4 Reasons Why Buying House Early Isn’t a Good Idea
You’re fresh out of college, and you’re thinking of buying a house? While you may believe that owning a property at the start of your life is essential, there are four reasons why it may not be the best decision.
Consider renting out the first home you buy, converting a liability into an asset (in the true sense) that will provide you with a second source of income.
TheMoneyTimes offers a few reasons why buying a house as an investment rather than a residence early in life is a good idea.
1. You’ve still got a long way to go
You’re young and have a lot of freedom regarding how you live your life and how you spend your money. When your family grows, and you have additional responsibilities to meet, it may seem impossible to minimize costs the way you can now. So now is the time to adopt a few lifestyle changes that will help you develop cash reserves for the future. It is therefore natural that you save and buy a house not to turn it into your home, but as an investment that will pay off in the future as well as appreciate at a pace that will allow you to sell it and purchase your dream home when you wish to have one (perhaps at even a down payment).
2. Take Your Time When Looking for Your Dream House
When you’re young, you may not have a clear idea of the type of home you want to live in for the rest of your life. And if you haven’t met your future life partner yet, you might want to think about getting your significant other’s opinion before investing in what will be your love nest for a big portion of your life.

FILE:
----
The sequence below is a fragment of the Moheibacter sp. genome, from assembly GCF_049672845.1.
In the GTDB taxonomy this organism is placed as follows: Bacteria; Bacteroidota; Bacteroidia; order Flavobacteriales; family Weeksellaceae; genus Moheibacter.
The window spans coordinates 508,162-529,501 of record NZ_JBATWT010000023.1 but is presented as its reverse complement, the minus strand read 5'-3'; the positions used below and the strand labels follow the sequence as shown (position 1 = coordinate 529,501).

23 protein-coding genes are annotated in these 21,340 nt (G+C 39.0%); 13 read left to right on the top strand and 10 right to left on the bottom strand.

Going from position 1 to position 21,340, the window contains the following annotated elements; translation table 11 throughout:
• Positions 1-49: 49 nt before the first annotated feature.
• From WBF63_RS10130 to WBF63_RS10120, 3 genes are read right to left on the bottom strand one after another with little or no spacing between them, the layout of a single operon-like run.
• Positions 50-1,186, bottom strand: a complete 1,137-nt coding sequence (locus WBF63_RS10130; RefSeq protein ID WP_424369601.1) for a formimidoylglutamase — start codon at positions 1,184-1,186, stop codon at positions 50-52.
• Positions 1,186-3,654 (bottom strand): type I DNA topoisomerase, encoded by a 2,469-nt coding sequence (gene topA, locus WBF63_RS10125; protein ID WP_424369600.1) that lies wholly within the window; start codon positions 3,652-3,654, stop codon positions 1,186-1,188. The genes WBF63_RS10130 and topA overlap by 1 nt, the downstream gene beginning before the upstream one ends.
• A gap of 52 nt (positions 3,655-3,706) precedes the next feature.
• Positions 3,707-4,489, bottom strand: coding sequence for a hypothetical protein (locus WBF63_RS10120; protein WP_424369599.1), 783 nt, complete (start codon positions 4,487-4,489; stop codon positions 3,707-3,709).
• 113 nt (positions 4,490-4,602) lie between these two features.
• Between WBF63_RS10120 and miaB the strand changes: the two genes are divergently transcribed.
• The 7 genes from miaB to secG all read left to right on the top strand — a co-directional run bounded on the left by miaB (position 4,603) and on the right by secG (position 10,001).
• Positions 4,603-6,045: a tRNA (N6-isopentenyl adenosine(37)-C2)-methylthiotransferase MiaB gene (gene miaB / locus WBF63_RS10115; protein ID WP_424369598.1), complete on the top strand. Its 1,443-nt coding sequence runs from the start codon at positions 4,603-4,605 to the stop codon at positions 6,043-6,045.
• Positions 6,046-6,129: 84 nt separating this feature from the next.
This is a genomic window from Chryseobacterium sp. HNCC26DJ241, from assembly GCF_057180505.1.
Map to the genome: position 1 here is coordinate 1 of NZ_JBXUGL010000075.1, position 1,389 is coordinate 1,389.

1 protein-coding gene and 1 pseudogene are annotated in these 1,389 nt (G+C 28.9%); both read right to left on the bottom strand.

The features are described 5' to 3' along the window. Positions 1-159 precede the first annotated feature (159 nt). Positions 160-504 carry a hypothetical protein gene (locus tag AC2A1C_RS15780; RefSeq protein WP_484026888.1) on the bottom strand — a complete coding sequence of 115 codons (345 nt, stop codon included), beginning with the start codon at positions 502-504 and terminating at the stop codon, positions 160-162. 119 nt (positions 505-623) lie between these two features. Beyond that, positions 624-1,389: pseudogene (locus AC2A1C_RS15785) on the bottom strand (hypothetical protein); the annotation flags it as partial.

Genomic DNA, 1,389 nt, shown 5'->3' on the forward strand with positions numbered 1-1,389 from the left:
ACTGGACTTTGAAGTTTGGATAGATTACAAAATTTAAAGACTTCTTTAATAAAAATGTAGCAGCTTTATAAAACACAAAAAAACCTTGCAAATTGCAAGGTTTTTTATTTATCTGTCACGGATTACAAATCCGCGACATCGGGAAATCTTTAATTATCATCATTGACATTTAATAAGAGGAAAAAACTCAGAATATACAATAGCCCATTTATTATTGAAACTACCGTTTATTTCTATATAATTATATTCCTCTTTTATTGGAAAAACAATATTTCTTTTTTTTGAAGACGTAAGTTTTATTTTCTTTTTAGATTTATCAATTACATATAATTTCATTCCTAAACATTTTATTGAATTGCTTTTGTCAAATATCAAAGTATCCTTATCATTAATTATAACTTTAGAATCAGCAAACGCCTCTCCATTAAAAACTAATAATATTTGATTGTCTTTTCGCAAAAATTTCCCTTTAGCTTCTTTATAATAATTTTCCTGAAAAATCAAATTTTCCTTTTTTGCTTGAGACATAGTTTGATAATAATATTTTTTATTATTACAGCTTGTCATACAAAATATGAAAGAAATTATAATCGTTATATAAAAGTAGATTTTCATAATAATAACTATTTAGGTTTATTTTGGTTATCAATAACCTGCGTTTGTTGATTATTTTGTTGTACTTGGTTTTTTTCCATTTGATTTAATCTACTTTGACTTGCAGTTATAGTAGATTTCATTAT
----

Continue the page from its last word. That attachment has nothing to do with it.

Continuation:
As a result, we recommend that you keep an eye out for distressed properties that you might be able to get a good deal on until you find your “dream home.” You will be able to purchase a home for a substantially lower cost than the market rate if you purchase a distressed property.
3. Income from a Second Source
It’s simply an issue of locating suitable tenants. Once that’s in place, investing in real estate early in life provides a constant stream of income until you decide to sell it. As a result, it will serve as your secondary source of income in the future. I’m sure you agree that a little additional cash never hurts, and when your financial obligations grow, it will serve as a sort of rescuer in terms of paying off your bills and debts.
4. Assets that have depreciated in value
When do you have the most need for a new home with the most up-to-date conveniences, a home that is easy to maintain and meets your requirements? You nailed it – when you get old. When people buy a house early in life, however, they often end up spending their golden years in a place that has depreciated with time and is no longer as good as it once was. Furthermore, the community may no longer meet their requirements.
As a result, it could be better to do things the opposite way around. Use your money as an investment rather than putting it into a home that will be your home for the rest of your life. Property can always be purchased later in life if you have the financial means and are certain of what you want.
“It always makes sense to take a loan against an investment primarily because it will reap you benefits in the future, but a loan on something you want to use for yourself is a major liability,” someone once warned me.